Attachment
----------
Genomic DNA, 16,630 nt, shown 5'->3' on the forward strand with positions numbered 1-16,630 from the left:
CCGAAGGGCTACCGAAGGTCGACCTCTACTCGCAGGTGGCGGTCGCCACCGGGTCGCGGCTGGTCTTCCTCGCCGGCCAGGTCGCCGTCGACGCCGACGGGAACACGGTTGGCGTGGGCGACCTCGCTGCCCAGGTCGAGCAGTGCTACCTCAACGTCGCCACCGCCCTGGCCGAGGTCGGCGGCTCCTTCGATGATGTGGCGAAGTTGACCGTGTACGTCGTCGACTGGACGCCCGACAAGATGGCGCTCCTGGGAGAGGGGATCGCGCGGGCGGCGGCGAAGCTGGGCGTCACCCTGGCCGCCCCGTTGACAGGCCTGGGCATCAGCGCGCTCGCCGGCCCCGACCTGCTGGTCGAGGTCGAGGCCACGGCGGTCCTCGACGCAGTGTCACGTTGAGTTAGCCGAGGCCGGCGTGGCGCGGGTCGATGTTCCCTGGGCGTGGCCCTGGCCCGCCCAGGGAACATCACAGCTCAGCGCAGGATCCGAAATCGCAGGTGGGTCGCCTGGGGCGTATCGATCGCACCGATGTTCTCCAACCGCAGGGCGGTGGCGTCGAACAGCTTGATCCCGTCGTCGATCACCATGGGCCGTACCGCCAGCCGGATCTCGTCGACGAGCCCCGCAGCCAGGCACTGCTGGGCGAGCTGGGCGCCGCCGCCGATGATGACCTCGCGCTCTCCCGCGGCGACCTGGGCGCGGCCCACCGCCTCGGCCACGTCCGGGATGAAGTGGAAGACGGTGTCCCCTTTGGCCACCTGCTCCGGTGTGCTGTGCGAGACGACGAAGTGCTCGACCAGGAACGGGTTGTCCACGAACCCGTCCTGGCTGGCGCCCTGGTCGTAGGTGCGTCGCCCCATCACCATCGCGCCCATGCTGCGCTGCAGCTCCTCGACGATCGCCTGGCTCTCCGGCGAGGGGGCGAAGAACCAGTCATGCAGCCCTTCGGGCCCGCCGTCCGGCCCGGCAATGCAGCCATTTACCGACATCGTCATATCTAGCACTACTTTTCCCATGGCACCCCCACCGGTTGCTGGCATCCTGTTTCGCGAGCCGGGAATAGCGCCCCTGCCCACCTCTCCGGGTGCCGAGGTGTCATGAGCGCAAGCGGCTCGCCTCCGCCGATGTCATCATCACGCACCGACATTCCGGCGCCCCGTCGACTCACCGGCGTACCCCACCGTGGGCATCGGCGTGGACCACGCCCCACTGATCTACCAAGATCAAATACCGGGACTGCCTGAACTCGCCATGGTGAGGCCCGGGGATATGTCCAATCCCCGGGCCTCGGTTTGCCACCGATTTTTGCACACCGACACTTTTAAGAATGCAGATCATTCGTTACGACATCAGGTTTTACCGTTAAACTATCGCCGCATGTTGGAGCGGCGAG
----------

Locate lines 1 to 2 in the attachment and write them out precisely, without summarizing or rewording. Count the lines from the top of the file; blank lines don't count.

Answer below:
Genomic DNA, 16,630 nt, shown 5'->3' on the forward strand with positions numbered 1-16,630 from the left:
CCGAAGGGCTACCGAAGGTCGACCTCTACTCGCAGGTGGCGGTCGCCACCGGGTCGCGGCTGGTCTTCCTCGCCGGCCAGGTCGCCGTCGACGCCGACGGGAACACGGTTGGCGTGGGCGACCTCGCTGCCCAGGTCGAGCAGTGCTACCTCAACGTCGCCACCGCCCTGGCCGAGGTCGGCGGCTCCTTCGATGATGTGGCGAAGTTGACCGTGTACGTCGTCGACTGGACGCCCGACAAGATGGCGCTCCTGGGAGAGGGGATCGCGCGGGCGGCGGCGAAGCTGGGCGTCACCCTGGCCGCCCCGTTGACAGGCCTGGGCATCAGCGCGCTCGCCGGCCCCGACCTGCTGGTCGAGGTCGAGGCCACGGCGGTCCTCGACGCAGTGTCACGTTGAGTTAGCCGAGGCCGGCGTGGCGCGGGTCGATGTTCCCTGGGCGTGGCCCTGGCCCGCCCAGGGAACATCACAGCTCAGCGCAGGATCCGAAATCGCAGGTGGGTCGCCTGGGGCGTATCGATCGCACCGATGTTCTCCAACCGCAGGGCGGTGGCGTCGAACAGCTTGATCCCGTCGTCGATCACCATGGGCCGTACCGCCAGCCGGATCTCGTCGACGAGCCCCGCAGCCAGGCACTGCTGGGCGAGCTGGGCGCCGCCGCCGATGATGACCTCGCGCTCTCCCGCGGCGACCTGGGCGCGGCCCACCGCCTCGGCCACGTCCGGGATGAAGTGGAAGACGGTGTCCCCTTTGGCCACCTGCTCCGGTGTGCTGTGCGAGACGACGAAGTGCTCGACCAGGAACGGGTTGTCCACGAACCCGTCCTGGCTGGCGCCCTGGTCGTAGGTGCGTCGCCCCATCACCATCGCGCCCATGCTGCGCTGCAGCTCCTCGACGATCGCCTGGCTCTCCGGCGAGGGGGCGAAGAACCAGTCATGCAGCCCTTCGGGCCCGCCGTCCGGCCCGGCAATGCAGCCATTTACCGACATCGTCATATCTAGCACTACTTTTCCCATGGCACCCCCACCGGTTGCTGGCATCCTGTTTCGCGAGCCGGGAATAGCGCCCCTGCCCACCTCTCCGGGTGCCGAGGTGTCATGAGCGCAAGCGGCTCGCCTCCGCCGATGTCATCATCACGCACCGACATTCCGGCGCCCCGTCGACTCACCGGCGTACCCCACCGTGGGCATCGGCGTGGACCACGCCCCACTGATCTACCAAGATCAAATACCGGGACTGCCTGAACTCGCCATGGTGAGGCCCGGGGATATGTCCAATCCCCGGGCCTCGGTTTGCCACCGATTTTTGCACACCGACACTTTTAAGAATGCAGATCATTCGTTACGACATCAGGTTTTACCGTTAAACTATCGCCGCATGTTGGAGCGGCGAG